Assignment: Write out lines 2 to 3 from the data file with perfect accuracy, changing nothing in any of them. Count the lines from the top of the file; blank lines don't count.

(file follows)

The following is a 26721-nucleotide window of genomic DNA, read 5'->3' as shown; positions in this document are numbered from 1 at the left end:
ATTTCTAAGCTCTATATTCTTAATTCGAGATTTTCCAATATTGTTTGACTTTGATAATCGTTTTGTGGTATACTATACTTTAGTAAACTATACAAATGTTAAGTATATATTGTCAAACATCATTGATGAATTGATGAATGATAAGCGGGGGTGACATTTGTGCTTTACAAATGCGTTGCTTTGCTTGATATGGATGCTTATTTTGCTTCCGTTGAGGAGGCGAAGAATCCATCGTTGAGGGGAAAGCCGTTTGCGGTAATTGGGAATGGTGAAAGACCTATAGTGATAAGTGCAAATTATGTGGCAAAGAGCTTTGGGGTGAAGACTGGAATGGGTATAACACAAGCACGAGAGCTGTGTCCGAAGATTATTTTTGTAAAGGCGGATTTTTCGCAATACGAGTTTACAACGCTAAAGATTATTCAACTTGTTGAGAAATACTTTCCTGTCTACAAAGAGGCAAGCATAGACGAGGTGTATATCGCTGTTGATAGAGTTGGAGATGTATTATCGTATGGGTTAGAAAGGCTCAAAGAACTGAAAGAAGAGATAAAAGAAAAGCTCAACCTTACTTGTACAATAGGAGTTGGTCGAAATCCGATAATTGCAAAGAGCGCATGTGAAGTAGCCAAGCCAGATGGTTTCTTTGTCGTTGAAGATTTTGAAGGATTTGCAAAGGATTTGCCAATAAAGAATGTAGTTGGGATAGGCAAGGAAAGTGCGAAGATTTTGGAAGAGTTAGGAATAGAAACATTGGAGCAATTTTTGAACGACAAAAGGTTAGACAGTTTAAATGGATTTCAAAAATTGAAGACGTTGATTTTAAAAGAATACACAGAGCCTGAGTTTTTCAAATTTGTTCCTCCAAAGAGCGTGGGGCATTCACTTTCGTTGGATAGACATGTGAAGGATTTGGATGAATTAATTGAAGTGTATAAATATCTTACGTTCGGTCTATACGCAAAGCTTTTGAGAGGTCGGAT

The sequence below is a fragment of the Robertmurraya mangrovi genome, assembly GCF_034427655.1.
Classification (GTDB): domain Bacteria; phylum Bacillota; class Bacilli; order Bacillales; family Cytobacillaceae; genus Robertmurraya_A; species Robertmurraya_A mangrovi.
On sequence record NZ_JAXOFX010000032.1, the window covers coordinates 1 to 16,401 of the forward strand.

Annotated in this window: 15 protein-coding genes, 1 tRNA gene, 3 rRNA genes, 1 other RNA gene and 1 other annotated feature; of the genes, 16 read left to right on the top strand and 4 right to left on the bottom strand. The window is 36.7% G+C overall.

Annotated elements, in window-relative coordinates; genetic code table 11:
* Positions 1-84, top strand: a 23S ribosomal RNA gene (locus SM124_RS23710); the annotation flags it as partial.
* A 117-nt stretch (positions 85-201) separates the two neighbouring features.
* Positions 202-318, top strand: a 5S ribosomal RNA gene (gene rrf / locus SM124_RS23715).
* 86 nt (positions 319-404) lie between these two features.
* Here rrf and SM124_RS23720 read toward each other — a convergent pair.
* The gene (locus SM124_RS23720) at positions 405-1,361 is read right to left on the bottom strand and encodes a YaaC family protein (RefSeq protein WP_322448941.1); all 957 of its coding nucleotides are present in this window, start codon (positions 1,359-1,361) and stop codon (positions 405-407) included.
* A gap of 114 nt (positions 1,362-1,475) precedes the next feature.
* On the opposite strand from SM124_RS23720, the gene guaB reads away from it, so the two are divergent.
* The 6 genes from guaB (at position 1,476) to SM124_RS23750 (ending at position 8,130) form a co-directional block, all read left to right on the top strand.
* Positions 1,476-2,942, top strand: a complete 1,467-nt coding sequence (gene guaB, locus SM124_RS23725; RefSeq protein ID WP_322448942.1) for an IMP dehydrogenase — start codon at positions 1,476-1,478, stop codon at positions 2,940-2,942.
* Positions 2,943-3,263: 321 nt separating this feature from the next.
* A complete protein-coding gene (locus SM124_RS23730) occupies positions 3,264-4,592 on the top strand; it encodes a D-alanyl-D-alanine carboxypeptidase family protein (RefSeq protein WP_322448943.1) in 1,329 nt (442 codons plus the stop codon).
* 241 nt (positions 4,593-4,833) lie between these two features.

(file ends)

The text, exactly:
ATTTCTAAGCTCTATATTCTTAATTCGAGATTTTCCAATATTGTTTGACTTTGATAATCGTTTTGTGGTATACTATACTTTAGTAAACTATACAAATGTTAAGTATATATTGTCAAACATCATTGATGAATTGATGAATGATAAGCGGGGGTGACATTTGTGCTTTACAAATGCGTTGCTTTGCTTGATATGGATGCTTATTTTGCTTCCGTTGAGGAGGCGAAGAATCCATCGTTGAGGGGAAAGCCGTTTGCGGTAATTGGGAATGGTGAAAGACCTATAGTGATAAGTGCAAATTATGTGGCAAAGAGCTTTGGGGTGAAGACTGGAATGGGTATAACACAAGCACGAGAGCTGTGTCCGAAGATTATTTTTGTAAAGGCGGATTTTTCGCAATACGAGTTTACAACGCTAAAGATTATTCAACTTGTTGAGAAATACTTTCCTGTCTACAAAGAGGCAAGCATAGACGAGGTGTATATCGCTGTTGATAGAGTTGGAGATGTATTATCGTATGGGTTAGAAAGGCTCAAAGAACTGAAAGAAGAGATAAAAGAAAAGCTCAACCTTACTTGTACAATAGGAGTTGGTCGAAATCCGATAATTGCAAAGAGCGCATGTGAAGTAGCCAAGCCAGATGGTTTCTTTGTCGTTGAAGATTTTGAAGGATTTGCAAAGGATTTGCCAATAAAGAATGTAGTTGGGATAGGCAAGGAAAGTGCGAAGATTTTGGAAGAGTTAGGAATAGAAACATTGGAGCAATTTTTGAACGACAAAAGGTTAGACAGTTTAAATGGATTTCAAAAATTGAAGACGTTGATTTTAAAAGAATACACAGAGCCTGAGTTTTTCAAATTTGTTCCTCCAAAGAGCGTGGGGCATTCACTTTCGTTGGATAGACATGTGAAGGATTTGGATGAATTAATTGAAGTGTATAAATATCTTACGTTCGGTCTATACGCAAAGCTTTTGAGAGGTCGGAT

The sequence below is a fragment of the Robertmurraya mangrovi genome, assembly GCF_034427655.1.